Making Marfa: Technical Encumbrances and Creative Resistance in Donald Judd’s Ten(?) Concrete Buildings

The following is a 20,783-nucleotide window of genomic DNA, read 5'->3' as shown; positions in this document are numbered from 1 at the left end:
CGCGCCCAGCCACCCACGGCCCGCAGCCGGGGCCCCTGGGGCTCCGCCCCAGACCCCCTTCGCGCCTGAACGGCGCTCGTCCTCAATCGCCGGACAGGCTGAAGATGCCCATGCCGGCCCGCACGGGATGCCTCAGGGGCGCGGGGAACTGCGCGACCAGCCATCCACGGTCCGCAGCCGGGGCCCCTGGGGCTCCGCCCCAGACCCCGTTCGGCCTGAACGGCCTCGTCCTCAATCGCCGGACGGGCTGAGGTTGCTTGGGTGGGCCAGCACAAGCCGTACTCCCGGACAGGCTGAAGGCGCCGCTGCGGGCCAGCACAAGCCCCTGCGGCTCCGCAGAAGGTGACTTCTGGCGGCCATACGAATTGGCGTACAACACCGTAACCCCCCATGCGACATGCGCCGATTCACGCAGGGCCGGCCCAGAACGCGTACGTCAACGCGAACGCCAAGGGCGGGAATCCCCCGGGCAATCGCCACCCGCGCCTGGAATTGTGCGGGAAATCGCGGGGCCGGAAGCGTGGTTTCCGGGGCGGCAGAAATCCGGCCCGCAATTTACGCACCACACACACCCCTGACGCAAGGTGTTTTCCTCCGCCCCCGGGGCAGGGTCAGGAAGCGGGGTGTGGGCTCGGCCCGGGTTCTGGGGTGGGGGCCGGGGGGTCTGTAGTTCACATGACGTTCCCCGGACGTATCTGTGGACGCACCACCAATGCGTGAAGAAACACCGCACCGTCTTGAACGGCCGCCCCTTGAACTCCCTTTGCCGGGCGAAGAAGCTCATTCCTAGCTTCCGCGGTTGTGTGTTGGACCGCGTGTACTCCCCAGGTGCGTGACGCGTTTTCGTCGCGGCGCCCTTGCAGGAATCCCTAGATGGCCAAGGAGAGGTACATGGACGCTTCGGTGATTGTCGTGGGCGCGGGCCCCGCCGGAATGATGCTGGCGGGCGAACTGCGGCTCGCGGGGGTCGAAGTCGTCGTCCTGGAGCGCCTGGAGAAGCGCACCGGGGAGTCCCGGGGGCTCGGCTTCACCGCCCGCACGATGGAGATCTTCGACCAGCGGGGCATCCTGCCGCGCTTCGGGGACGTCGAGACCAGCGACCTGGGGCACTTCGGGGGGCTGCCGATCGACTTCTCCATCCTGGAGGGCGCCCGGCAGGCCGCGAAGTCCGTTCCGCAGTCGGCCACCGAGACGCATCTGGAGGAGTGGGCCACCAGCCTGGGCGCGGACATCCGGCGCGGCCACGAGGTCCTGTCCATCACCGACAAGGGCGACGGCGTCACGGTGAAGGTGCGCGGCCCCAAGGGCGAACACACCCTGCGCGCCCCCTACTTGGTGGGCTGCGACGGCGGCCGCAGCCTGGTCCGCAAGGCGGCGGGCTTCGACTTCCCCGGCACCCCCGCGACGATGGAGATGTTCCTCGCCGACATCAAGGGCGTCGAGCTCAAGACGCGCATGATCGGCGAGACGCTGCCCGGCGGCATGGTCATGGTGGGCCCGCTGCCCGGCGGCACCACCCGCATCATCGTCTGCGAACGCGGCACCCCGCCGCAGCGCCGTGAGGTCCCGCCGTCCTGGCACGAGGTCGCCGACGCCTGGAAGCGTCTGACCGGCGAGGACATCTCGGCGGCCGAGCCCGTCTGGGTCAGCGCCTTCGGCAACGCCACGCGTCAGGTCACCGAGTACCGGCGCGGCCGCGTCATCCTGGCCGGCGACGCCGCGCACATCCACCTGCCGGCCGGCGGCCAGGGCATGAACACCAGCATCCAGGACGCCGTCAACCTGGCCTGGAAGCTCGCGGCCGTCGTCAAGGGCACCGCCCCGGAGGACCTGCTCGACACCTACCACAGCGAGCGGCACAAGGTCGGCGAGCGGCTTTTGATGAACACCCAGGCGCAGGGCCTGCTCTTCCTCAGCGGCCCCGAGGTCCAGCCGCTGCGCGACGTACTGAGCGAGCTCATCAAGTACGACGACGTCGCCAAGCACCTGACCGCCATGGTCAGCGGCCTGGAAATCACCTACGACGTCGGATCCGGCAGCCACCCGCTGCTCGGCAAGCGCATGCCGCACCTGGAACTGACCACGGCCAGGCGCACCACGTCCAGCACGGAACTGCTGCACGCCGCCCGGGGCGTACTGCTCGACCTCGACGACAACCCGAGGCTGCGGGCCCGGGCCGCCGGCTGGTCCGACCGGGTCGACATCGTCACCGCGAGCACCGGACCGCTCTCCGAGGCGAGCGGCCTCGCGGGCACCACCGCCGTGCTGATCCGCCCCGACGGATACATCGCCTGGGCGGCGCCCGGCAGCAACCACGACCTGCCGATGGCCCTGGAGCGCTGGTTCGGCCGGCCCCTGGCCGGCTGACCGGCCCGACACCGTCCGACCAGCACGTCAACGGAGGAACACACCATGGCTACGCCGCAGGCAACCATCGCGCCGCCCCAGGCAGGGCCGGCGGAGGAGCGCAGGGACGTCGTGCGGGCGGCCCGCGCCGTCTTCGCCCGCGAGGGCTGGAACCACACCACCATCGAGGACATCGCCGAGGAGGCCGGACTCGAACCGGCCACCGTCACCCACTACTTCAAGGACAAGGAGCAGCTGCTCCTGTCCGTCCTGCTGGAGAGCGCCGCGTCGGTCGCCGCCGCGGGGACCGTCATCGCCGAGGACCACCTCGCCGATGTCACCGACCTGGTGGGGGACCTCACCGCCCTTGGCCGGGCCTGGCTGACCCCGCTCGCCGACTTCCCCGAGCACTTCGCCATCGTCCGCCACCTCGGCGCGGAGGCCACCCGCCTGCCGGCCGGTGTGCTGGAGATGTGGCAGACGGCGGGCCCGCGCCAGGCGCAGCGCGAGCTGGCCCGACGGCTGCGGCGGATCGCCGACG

On an elevated plinth of west Texas prairie grass land, in a visually isolated corner of the Chinati Foundation grounds, sit two unfinished examples of Donald Judd’s final experiment in uniting art, architecture and nature. These imaginative and enigmatic concrete building shells have the same spare material expression, rigid proportioning system and the unnerving structural thinness that one would expect from Judd’s three-dimensional work. These buildings are part of a larger geometrically ordered complex of ten buildings designed specifically to house twelve works of art, unsurprisingly, also created by Donald Judd.